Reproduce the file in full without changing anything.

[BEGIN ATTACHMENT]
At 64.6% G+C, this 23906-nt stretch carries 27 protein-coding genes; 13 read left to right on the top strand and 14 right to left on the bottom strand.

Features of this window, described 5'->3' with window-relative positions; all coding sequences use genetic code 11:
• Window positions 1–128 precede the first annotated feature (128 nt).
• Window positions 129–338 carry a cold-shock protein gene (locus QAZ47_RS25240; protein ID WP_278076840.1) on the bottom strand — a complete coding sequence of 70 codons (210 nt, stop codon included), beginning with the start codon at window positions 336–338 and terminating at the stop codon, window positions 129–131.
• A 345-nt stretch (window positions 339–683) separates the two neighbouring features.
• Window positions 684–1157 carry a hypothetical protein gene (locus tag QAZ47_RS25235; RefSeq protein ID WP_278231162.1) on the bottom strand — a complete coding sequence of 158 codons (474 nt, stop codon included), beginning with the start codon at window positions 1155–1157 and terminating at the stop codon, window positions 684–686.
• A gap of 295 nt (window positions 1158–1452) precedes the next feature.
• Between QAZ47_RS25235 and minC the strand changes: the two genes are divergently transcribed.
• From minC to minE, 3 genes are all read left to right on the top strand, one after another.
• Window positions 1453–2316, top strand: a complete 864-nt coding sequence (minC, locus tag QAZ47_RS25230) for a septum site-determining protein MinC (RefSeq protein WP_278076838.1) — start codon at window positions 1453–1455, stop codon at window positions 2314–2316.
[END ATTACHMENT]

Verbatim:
At 64.6% G+C, this 23906-nt stretch carries 27 protein-coding genes; 13 read left to right on the top strand and 14 right to left on the bottom strand.

Features of this window, described 5'->3' with window-relative positions; all coding sequences use genetic code 11:
• Window positions 1–128 precede the first annotated feature (128 nt).
• Window positions 129–338 carry a cold-shock protein gene (locus QAZ47_RS25240; protein ID WP_278076840.1) on the bottom strand — a complete coding sequence of 70 codons (210 nt, stop codon included), beginning with the start codon at window positions 336–338 and terminating at the stop codon, window positions 129–131.
• A 345-nt stretch (window positions 339–683) separates the two neighbouring features.
• Window positions 684–1157 carry a hypothetical protein gene (locus tag QAZ47_RS25235; RefSeq protein ID WP_278231162.1) on the bottom strand — a complete coding sequence of 158 codons (474 nt, stop codon included), beginning with the start codon at window positions 1155–1157 and terminating at the stop codon, window positions 684–686.
• A gap of 295 nt (window positions 1158–1452) precedes the next feature.
• Between QAZ47_RS25235 and minC the strand changes: the two genes are divergently transcribed.
• From minC to minE, 3 genes are all read left to right on the top strand, one after another.
• Window positions 1453–2316, top strand: a complete 864-nt coding sequence (minC, locus tag QAZ47_RS25230) for a septum site-determining protein MinC (RefSeq protein WP_278076838.1) — start codon at window positions 1453–1455, stop codon at window positions 2314–2316.